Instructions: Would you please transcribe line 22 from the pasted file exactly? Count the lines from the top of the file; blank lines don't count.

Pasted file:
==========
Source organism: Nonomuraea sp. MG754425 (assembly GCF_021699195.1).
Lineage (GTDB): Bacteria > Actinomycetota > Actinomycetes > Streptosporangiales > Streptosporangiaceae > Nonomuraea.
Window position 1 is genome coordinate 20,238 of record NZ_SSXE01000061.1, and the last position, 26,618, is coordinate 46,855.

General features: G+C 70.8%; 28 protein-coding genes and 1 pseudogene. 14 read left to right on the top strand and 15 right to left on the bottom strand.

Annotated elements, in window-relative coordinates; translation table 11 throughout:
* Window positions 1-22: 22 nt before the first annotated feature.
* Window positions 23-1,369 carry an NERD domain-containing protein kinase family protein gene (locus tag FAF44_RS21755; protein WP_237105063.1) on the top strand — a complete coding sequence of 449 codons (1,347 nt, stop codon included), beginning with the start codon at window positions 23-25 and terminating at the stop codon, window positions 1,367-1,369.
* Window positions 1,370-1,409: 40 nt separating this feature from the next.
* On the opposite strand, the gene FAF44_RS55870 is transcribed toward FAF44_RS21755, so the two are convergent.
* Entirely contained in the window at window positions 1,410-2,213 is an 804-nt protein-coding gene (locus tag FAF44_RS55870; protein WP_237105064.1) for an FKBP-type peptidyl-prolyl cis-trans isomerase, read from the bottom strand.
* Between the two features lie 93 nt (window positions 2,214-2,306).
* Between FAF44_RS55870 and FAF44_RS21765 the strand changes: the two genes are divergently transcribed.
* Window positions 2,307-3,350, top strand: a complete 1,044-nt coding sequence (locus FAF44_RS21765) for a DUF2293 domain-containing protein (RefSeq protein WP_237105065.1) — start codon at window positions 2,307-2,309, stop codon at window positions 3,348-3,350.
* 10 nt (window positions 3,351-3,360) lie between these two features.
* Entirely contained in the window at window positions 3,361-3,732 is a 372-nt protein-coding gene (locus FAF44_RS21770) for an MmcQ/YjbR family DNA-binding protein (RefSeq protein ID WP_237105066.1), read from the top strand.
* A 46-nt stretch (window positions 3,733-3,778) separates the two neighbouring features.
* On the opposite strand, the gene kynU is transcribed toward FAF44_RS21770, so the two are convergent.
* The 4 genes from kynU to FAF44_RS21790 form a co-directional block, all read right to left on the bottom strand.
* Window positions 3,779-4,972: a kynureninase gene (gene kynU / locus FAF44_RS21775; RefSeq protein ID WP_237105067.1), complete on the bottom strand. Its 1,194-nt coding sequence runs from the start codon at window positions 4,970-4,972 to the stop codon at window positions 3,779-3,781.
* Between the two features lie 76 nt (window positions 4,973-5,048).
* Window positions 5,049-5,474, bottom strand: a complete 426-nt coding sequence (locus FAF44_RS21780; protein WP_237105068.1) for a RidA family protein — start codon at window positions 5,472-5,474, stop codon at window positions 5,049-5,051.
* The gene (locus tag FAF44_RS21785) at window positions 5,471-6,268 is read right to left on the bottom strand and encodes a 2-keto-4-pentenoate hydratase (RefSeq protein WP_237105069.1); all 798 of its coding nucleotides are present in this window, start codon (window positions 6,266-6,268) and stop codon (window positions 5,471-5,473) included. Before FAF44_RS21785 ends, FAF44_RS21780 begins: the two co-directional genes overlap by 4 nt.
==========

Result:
* The gene (locus tag FAF44_RS21785) at window positions 5,471-6,268 is read right to left on the bottom strand and encodes a 2-keto-4-pentenoate hydratase (RefSeq protein WP_237105069.1); all 798 of its coding nucleotides are present in this window, start codon (window positions 6,266-6,268) and stop codon (window positions 5,471-5,473) included. Before FAF44_RS21785 ends, FAF44_RS21780 begins: the two co-directional genes overlap by 4 nt.